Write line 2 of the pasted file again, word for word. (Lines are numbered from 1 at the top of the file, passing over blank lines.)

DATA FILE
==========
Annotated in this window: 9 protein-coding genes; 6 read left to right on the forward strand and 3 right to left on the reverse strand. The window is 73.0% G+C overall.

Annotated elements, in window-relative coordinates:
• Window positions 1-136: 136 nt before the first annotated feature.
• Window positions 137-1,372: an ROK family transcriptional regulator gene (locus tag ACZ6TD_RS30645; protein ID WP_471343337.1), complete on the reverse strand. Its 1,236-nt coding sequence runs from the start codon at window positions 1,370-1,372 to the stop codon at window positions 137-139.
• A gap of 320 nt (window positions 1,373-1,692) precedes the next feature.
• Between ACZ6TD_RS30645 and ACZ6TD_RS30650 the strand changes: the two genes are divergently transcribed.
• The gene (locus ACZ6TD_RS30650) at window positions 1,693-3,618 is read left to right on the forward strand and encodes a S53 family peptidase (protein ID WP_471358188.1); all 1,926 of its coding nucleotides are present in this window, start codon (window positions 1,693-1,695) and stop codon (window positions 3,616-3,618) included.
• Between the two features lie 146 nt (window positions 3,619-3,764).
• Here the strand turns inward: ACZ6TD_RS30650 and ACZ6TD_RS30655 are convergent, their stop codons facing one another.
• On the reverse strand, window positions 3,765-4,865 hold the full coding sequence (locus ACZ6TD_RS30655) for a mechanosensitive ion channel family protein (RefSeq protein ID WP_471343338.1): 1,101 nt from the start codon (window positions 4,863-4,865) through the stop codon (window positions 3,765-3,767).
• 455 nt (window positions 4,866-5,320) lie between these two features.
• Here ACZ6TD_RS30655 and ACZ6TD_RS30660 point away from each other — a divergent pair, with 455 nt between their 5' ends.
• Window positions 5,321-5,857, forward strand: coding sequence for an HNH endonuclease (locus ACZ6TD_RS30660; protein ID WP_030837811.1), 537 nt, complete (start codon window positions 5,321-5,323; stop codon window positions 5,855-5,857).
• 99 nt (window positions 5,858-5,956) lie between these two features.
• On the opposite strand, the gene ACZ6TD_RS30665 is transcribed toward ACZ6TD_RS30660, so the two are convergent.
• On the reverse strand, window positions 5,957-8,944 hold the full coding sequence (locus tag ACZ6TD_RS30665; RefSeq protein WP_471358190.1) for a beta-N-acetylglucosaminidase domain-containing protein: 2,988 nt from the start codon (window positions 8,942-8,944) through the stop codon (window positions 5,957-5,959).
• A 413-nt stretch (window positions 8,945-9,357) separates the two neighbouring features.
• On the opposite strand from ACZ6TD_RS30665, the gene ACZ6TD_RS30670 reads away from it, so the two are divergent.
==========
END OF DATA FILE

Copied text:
Annotated elements, in window-relative coordinates: